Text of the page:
In light of February 06 this year marking 100 years of women having the vote, it’s arguably our duty to look back over the last century and assess society’s progress since then.
The sustainability sector is thriving with women leading many of the initiatives. Yet still, as one of the Women’s Environmental Network (WEN)’s ambassadors Juliet Davenport (chief executive of Good Energy), recently highlighted, ‘The energy sector is lagging sorely behind other industries in terms of diversity, meanwhile sustainable [green] businesses are very balanced. So the idea that lack of diversity is contributing to the issue of transition to renewables is very plausible.’
Women we salute
Women need to be awarded the recognition they deserve in order to change outdated perceptions in the energy sector and beyond. To this end, WEN has launched a ‘#WomenWeSalute2018’ series to celebrate the wonderfully inspirational women, including Juliet Davenport, in the green industries. These women are taking both their and future generations’ futures into their own hands, working with resilience and diligence to transform it for the better.
Upcoming interviews include Amelia Womack, Tina Rothery, Vicki Hird and Nat Van Zee, and WEN has chosen Ruth Rogers, founder of The Canvas Café community hub and creative space in London, as the first strong female leader to feature in its series.
Founded just over a decade ago, The Canvas has helped transform the lives of both businesses and individuals in the community. It has been home to the renowned Museum of Happiness, supper clubs supporting refugees, doggy day-care feeding the homeless, live performances, supporting mental health, entrepreneurialism and community cohesion. Ruth Rogers, we salute you!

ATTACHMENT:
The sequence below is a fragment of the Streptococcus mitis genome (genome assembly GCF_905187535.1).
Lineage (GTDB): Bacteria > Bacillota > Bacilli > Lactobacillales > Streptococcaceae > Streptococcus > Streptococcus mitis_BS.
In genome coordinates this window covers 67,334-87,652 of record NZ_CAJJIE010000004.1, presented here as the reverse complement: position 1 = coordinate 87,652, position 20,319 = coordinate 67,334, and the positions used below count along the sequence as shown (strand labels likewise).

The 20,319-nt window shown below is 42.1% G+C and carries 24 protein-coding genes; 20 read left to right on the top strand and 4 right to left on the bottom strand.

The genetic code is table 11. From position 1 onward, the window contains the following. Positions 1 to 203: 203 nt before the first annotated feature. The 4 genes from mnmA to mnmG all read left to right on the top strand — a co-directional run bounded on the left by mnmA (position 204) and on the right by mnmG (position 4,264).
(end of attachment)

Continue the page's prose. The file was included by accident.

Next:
WEN’s Ruth Rogers interview
What inspired you to found The Canvas?
In 2006, I founded a positive body image movement called Body Gossip, which empowers the public to write stories about their bodies. The stories are then celebrated live onstage and in short online films, and we’ve also published a book of over 300 stories with a foreword by Gok Wan.
I’ve always thought if I was the daughter of someone famous, Body Gossip would be huge! But I’m a nobody, so I did what I could; I put my white sofa on the roof rack of my car and drove it to the Edinburgh Fringe Festival where I placed it in the middle of the Royal Mile. I invited passers-by to write one sentence about their body on the sofa. What started as, I’ll admit, a bit of a PR gimmick, turned into something really amazing; people were being more honest with the sofa than they were to their friends and family!
Writing on an unusual canvas opened people up and broke down the barriers; people were admitting things to the sofa they’d never said before! That gave me the idea for The Canvas: a venue where the space itself is a blank canvas for people’s thoughts, ideas and secrets; that’s why our walls are open for people to answer the questions and share their stories. But it’s so much more than that; we also provide a blank canvas for positive change, and the events we host, and the support we offer new positive ideas, is harnessing the spirit of community that I think is missing so much these days, especially in business.